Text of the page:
All the dink laddoos, methi seeds, Ayurvedic capsules, organic lactation promoting teas etc have been consumed. I have visualised a Ganga of milk flowing from Shivas head. I have composed a ditty to get milk flowing- my personal lactation mantra. I know it’s only my stress keeping me from lactating. I must let go of my negative view of baby’s birth. All 3 of us prepared so well, that a c-sec could only be her choice in choosing how to come. Having had both experiences God gave me the learning that nothing is good or bad. Some things are preferable on a personal level, however none must be judged for who knows what drives their choices. SNS is not working. It's very painful, so to give me rest and allow me to focus on building supply, we use an infant feeding tube attached to a syringe. Poor baby, I cry every time I see that tube and syringe feeding her.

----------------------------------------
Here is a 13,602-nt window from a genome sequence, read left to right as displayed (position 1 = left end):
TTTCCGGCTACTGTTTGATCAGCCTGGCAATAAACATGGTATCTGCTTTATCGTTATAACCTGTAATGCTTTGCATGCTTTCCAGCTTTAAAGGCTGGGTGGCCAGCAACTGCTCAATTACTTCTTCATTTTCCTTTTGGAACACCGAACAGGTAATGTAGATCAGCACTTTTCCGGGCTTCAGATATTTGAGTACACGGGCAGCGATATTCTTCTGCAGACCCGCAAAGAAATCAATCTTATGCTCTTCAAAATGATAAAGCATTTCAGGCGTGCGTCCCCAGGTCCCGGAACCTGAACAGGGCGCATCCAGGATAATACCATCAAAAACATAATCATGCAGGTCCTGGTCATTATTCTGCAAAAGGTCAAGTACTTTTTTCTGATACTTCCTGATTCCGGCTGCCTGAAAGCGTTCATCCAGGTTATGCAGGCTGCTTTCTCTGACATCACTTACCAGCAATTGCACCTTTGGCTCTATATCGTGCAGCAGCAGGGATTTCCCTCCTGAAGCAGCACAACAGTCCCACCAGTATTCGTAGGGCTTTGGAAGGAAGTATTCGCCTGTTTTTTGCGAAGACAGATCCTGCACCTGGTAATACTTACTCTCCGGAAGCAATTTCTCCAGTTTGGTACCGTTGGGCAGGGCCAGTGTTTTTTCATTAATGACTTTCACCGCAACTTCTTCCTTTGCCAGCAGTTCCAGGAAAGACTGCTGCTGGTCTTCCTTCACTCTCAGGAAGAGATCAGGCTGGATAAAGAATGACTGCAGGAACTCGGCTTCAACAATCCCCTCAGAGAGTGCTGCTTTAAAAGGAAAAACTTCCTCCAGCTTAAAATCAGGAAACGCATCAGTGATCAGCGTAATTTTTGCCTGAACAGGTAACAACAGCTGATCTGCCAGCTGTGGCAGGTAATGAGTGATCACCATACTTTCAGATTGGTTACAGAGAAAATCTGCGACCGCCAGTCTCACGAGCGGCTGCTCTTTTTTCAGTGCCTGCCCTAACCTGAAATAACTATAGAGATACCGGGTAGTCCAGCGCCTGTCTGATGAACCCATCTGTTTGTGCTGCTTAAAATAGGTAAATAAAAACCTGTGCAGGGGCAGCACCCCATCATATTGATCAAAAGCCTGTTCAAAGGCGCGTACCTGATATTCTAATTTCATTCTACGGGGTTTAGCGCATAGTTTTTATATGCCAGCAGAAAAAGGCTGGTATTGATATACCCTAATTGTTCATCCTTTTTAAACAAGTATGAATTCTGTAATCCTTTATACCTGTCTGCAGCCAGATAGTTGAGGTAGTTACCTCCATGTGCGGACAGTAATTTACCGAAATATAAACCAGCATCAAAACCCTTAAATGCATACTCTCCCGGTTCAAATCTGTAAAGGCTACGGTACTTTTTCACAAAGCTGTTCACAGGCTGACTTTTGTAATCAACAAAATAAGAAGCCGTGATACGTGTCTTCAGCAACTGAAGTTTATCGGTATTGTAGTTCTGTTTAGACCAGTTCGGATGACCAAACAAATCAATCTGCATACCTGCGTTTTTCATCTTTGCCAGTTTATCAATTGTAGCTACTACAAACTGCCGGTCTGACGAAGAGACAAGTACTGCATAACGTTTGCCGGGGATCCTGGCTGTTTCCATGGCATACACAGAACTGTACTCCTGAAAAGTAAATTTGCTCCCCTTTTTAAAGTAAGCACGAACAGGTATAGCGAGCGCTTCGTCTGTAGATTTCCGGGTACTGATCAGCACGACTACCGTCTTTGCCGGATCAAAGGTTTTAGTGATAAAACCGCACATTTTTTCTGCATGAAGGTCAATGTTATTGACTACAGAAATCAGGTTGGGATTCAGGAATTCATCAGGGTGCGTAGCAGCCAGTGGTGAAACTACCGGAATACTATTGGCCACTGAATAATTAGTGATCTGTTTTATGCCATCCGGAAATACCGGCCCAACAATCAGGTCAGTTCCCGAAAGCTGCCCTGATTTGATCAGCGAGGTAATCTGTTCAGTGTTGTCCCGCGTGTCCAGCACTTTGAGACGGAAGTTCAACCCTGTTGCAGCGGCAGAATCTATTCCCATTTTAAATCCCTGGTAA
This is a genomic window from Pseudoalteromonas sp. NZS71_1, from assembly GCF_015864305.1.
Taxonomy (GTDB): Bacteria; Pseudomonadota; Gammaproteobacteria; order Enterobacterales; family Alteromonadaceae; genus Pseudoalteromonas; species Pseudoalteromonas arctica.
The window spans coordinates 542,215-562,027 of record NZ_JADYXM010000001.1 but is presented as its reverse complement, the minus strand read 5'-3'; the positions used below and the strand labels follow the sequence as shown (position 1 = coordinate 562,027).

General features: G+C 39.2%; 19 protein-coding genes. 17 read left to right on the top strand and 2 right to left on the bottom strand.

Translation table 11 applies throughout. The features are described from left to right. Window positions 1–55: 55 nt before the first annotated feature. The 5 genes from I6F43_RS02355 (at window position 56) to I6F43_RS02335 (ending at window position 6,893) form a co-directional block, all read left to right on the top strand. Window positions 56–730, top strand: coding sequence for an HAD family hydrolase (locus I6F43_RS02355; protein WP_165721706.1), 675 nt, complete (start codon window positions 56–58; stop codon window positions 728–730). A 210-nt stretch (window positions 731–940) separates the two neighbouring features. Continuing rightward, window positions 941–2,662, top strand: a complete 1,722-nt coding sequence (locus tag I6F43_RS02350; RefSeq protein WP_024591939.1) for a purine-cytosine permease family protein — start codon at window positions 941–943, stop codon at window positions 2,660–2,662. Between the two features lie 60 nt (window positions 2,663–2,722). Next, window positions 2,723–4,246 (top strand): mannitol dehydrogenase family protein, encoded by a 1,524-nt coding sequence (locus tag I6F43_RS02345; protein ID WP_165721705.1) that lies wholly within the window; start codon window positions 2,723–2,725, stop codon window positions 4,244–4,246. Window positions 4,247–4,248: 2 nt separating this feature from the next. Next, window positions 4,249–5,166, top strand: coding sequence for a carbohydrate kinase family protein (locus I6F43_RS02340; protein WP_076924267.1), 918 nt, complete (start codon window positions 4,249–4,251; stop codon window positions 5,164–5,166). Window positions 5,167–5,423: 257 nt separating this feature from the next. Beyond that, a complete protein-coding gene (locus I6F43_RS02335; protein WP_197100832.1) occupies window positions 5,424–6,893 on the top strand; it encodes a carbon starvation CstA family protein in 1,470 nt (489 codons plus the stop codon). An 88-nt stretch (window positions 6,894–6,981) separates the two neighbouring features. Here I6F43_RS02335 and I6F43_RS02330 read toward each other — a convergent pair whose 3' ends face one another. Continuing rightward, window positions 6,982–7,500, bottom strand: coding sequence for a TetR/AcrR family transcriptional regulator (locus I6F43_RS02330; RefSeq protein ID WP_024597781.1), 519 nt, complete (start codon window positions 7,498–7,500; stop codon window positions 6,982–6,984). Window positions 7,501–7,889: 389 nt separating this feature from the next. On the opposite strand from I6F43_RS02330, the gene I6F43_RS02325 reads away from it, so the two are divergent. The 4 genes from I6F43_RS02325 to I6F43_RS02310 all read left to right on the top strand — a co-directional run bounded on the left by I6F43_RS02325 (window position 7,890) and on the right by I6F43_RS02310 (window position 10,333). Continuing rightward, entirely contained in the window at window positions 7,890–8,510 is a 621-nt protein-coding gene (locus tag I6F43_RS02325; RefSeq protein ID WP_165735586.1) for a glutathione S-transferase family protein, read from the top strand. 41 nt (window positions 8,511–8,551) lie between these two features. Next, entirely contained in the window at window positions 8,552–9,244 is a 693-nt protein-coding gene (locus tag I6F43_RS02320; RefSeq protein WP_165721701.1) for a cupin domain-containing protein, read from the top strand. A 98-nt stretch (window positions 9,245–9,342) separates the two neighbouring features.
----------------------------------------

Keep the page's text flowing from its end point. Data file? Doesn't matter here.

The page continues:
Did I mention that Yasmin our LC thought baby might have a posterior tongue tie based on how I'm getting bruised and distorted? We visit the best paediatricians in the city, the breast feeding experts, the works. We drive across town, stopping at kind friend’s houses so Rudy can feed and change Sivaanaa while I keep to my pumping schedule. So what did the doctors say, including one renowned senior paediatric doctor, who also happens to be an ardent breastfeeding advocate/expert ? Baby’s latch is perfect. She doesn't have a tongue tie and this statement without even looking at her mouth ! I was recommended to discard the bottle and feed for 48 hrs at the breast. The pain I was told is natural, though how women would opt to nurse their babies with this kind of 'natural' pain for aeons is totally unbelievable. So I did the 48 hour thing. I was desperate enough to try. Little fighter baby fed for 18 of 24 hrs and then again the next day. Eventually she was exhausted and sleepy and I was bleeding. That led to blood in her stools and more panic for me. How many times I swore I would give up and go the formula way. Yet there was a persistent intuition that I would be able to feed the little one.